To Kill a Mockingbird was one of the most powerful, memorable books I read in my childhood, and I’m not alone by any means in having read and enjoyed it. The 1960 debut was wildly successful from the outset,earning Lee the Pulitzer Prize in 1961, and since then it has been translated into more than 40 languages, has sold in excess of 40million copies worldwide and has become one of the most important books in American literature.
In the past half-century, much has been written of the novel and its author, who frequently featured in lists of acclaimed authors who wrote only one novel, with the likes of Ralph Ellison (Invisible Man), Boris Pasternak (Dr Zhivago), Margaret Mitchell (Gone With the Wind), Emily Brontë (Wuthering Heights) and Sylvia Plath (The Bell Jar). But then came the announcement that another Lee manuscript had been discovered. Lee has said:
In the mid-1950s, I completed a novel called Go Set a Watchman. It features the character known as Scout as an adult woman and I thought it a pretty decent effort. My editor, who was taken by the flashbacks to Scout’s childhood, persuaded me to write a novel from the point of view of the young Scout. I was a first-time writer, so I did as I was told.
I hadn’t realized it had survived, so was surprised and delighted when my dear friend and lawyer Tonja Carter discovered it. After much thought and hesitation I shared it with a handful of people I trust and was pleased to hear that they considered it worthy of publication. I am humbled and amazed that this will now be published after all these years.
The reaction has been staggering. The Bookseller magazine described booksellers as ‘giddy’ at the news and reported a ‘trade frenzy’. According to Waterstones, the book will be ‘the most sure-fire hit of the century’. Its fiction buyer, Chris White, told The Bookseller: ‘I think if you were to come up with a wishlist of writers you most wanted to publish another book, there is nobody who would be above Harper Lee.’
And the readers’ reaction? Well, within 24 hours of the news breaking Go Set a Watchman had shot to the top of the Amazon bestseller list – all on preorders; the book will not be released until 14 July.
Although written in advance of To Kill a Mockingbird, the new novel is a sequel. According to the publisher’s statement, it is:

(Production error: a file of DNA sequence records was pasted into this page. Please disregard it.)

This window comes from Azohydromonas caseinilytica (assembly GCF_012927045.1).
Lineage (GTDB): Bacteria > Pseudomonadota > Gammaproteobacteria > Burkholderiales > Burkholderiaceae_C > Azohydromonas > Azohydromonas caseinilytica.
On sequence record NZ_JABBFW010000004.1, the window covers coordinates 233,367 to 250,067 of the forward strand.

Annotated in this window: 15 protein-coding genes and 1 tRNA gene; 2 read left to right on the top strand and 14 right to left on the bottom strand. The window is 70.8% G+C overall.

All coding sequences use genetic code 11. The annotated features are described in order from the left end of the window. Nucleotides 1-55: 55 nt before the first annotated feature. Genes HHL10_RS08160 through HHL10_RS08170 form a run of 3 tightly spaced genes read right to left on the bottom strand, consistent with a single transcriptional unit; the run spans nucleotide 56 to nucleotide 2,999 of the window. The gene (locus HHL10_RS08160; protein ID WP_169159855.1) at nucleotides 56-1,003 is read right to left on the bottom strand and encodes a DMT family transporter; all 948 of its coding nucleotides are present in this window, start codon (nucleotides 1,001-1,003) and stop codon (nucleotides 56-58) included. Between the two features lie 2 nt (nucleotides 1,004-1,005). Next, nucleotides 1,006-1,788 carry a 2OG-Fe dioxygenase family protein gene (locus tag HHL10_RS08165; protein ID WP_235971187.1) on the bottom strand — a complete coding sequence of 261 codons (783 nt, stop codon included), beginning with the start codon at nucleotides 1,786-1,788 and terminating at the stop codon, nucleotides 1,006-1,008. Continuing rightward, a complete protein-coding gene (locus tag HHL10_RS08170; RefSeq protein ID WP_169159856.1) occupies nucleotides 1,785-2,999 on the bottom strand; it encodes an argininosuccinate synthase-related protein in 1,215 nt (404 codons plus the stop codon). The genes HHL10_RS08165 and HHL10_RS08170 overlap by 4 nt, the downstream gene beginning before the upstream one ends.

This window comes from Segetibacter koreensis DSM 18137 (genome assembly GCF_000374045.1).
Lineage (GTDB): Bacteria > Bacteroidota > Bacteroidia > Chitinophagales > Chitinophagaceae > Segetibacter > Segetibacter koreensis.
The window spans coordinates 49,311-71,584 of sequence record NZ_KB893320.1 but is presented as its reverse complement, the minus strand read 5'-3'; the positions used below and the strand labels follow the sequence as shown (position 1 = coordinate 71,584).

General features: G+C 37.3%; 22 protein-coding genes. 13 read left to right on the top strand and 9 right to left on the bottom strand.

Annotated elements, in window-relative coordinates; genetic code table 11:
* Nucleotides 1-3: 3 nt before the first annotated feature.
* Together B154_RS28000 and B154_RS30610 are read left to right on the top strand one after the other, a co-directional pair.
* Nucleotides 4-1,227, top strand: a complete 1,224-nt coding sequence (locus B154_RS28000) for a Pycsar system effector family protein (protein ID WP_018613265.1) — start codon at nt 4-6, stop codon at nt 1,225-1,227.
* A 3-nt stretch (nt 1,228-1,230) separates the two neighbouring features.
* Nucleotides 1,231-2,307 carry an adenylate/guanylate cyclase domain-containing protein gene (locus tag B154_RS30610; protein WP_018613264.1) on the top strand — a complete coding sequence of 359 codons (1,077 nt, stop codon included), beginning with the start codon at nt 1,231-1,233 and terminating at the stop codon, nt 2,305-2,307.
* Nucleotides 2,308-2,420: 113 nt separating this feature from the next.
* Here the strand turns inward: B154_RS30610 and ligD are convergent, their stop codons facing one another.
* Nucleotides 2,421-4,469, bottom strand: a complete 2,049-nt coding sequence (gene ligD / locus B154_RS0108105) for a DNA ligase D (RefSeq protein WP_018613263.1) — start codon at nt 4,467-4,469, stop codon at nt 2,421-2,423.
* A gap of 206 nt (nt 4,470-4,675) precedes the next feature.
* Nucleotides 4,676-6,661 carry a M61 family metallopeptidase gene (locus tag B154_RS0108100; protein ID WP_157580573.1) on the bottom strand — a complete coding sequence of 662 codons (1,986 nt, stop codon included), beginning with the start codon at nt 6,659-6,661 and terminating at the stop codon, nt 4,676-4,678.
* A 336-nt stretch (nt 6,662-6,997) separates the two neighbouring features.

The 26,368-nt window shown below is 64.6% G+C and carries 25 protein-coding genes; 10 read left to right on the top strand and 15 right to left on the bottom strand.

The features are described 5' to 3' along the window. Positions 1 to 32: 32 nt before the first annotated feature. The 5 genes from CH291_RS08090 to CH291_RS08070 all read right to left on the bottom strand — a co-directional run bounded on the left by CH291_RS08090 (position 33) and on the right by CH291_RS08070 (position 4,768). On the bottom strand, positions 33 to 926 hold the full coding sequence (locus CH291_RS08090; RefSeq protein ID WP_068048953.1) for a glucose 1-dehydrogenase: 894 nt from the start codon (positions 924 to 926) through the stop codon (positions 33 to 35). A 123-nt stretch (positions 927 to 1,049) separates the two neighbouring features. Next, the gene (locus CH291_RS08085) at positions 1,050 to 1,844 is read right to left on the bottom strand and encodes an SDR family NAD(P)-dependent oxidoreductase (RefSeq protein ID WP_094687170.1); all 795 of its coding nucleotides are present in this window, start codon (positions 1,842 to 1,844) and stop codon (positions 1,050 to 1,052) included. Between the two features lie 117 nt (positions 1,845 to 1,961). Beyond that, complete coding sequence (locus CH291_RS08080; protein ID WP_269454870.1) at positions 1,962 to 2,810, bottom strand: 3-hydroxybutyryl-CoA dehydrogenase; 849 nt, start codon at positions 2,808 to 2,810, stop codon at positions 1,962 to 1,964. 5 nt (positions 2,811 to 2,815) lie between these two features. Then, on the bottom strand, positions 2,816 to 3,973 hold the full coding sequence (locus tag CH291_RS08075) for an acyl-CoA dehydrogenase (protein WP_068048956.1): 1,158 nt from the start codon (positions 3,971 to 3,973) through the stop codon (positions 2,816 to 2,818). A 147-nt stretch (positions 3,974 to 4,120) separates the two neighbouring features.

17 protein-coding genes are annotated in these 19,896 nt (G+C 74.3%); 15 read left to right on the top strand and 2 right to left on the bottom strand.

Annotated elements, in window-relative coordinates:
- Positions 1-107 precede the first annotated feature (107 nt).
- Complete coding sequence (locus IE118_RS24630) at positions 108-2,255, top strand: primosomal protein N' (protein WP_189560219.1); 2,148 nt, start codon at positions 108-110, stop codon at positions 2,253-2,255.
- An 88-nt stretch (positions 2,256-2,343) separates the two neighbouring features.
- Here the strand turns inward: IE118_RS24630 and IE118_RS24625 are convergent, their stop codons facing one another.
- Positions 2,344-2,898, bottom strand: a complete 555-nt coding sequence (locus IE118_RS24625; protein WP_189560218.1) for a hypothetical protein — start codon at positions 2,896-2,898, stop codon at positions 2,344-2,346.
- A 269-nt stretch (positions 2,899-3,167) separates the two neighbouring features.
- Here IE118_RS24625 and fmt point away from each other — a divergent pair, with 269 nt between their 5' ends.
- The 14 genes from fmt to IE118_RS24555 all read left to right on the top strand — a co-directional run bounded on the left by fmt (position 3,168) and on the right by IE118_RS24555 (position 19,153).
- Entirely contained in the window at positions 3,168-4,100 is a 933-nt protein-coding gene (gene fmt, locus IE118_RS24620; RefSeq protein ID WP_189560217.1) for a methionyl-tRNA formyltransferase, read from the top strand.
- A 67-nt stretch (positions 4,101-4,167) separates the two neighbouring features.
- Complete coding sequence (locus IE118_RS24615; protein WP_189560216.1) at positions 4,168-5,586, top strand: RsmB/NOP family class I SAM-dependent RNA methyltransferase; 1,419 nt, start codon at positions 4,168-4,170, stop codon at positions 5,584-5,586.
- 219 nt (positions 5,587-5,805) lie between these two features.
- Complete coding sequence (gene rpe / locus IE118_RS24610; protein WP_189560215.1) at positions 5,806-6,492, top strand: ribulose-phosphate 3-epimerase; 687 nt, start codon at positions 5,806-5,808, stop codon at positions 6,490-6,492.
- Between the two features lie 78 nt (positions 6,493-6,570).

set in the fictional southern town of Maycomb during the mid-1950s, and sees Scout return from New York to visit her father, the lawyer Atticus Finch. She is forced to grapple with issues both personal and political as she tries to understand her father’s attitude toward society, and her own feelings about the place where she was born and spent her childhood.
Beyond the basic facts of the release, the media has been reporting all sorts of speculation, centered on the legitimacy of the discovery of the manuscript, and the ability of Harper Lee to make sound decisions given her health, which must be very difficult for the author to contend with. After all, it was her open distaste of publicity that led her to retire from public life in the early 1960s. She told an interviewer then that the reaction to To Kill a Mocking Bird was ‘just about as frightening as the quick, merciful death I’d expected … like being hit over the head and knocked cold’. I wonder what she makes of the media furore now. At least this time she could have expected it.
What stands out for me in this story is the courage of the author in releasing the book – she could have left it alone, and been content to be remembered as the writer of one of the most beloved and acclaimed books in American history. But instead, she has been true to her art, and gifted the world with another work. And certainly it is a gift – one for which people the world over are thankful.